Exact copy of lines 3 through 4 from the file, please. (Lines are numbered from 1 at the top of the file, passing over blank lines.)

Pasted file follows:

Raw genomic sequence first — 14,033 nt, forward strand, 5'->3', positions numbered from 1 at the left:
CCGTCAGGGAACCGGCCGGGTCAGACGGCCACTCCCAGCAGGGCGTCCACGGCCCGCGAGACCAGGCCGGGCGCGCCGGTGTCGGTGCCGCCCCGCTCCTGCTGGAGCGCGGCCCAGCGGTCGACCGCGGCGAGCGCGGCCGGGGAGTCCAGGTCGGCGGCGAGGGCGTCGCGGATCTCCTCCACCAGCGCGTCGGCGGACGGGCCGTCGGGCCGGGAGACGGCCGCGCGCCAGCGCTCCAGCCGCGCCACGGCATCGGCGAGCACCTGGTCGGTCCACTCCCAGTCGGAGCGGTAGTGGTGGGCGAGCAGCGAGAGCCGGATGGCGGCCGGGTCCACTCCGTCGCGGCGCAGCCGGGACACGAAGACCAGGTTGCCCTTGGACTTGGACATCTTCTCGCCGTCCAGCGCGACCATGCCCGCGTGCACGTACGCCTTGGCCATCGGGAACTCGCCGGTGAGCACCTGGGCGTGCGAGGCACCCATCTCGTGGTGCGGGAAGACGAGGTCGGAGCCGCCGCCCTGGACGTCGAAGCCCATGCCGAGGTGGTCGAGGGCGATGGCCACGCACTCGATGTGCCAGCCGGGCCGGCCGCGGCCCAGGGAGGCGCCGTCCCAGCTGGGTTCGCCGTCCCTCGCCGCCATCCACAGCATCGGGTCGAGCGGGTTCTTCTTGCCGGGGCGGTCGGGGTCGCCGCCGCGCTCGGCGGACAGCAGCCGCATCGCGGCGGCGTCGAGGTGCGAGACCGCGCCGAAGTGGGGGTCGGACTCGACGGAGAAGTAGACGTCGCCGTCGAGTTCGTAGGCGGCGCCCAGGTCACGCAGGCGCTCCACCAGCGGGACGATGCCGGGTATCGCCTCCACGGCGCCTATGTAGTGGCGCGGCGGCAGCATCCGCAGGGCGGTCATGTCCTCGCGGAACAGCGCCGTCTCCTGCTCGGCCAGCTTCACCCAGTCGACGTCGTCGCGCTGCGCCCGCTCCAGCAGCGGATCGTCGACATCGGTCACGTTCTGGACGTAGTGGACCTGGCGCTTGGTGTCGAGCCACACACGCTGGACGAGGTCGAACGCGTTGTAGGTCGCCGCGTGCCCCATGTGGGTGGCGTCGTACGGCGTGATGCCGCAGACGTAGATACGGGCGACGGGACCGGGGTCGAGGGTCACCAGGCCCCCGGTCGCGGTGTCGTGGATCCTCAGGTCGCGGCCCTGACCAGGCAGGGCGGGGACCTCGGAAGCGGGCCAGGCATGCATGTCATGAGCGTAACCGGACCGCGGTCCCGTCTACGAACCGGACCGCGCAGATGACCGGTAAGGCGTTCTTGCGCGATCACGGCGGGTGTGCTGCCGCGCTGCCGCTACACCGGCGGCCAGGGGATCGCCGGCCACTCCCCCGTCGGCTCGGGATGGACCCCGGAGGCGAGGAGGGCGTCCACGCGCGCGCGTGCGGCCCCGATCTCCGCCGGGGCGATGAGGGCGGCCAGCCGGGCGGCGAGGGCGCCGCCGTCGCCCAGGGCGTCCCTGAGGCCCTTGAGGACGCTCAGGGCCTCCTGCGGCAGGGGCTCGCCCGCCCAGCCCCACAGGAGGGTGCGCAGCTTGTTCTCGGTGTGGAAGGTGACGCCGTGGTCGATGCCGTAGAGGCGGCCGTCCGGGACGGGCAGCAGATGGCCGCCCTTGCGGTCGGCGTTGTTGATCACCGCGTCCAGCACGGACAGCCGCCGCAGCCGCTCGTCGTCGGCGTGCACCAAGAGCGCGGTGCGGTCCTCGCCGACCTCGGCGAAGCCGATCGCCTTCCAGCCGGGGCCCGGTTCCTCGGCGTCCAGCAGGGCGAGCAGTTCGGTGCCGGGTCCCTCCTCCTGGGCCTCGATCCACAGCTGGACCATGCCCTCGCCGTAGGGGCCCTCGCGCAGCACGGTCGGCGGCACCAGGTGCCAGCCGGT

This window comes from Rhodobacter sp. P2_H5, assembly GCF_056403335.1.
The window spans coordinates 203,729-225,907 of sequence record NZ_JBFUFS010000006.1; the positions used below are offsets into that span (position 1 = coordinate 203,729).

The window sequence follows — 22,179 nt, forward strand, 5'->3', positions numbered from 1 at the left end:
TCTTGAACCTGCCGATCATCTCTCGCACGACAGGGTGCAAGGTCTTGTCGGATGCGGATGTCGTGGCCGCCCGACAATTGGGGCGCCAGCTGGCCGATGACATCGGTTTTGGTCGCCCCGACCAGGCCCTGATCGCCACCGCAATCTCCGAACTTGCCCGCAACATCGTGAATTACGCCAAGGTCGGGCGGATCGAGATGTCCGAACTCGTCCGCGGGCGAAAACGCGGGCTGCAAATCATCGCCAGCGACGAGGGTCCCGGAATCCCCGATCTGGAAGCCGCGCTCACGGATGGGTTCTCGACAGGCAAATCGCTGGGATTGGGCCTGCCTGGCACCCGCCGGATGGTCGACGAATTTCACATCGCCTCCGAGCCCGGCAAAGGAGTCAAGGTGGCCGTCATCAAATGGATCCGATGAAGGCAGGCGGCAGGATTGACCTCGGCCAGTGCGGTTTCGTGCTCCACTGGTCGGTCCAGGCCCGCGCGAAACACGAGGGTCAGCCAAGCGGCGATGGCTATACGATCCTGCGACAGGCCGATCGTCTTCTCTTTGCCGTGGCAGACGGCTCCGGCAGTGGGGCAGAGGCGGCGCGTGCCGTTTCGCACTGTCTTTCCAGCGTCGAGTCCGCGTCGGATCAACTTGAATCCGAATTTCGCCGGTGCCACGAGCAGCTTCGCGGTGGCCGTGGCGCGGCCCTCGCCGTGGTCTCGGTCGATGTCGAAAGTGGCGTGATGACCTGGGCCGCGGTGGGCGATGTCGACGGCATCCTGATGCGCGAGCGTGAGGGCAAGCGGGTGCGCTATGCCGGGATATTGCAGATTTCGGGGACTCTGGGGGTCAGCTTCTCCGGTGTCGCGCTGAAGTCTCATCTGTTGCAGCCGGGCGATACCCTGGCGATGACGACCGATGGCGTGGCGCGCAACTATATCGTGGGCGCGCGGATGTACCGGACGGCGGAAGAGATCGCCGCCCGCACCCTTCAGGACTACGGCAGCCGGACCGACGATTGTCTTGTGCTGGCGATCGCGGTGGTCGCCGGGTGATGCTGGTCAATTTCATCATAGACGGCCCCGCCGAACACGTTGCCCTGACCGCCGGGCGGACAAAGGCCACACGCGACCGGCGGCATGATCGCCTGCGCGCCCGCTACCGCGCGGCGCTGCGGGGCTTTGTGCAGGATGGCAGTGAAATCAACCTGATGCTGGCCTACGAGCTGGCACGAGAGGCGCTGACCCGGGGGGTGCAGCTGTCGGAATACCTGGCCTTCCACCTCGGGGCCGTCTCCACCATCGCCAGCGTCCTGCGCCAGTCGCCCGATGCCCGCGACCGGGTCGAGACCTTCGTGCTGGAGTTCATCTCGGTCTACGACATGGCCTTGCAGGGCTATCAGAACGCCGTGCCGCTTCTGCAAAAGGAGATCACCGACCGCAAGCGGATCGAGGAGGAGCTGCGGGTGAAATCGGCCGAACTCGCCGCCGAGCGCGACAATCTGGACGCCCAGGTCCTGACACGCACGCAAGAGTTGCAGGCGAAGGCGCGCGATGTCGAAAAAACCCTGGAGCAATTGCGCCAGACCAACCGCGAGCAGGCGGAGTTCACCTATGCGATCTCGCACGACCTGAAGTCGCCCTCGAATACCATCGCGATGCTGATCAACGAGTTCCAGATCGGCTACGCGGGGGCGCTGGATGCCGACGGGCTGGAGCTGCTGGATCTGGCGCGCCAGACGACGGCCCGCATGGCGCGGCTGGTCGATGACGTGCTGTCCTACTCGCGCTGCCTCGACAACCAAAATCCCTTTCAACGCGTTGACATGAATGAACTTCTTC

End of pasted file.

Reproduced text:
This window comes from Rhodobacter sp. P2_H5, assembly GCF_056403335.1.
The window spans coordinates 203,729-225,907 of sequence record NZ_JBFUFS010000006.1; the positions used below are offsets into that span (position 1 = coordinate 203,729).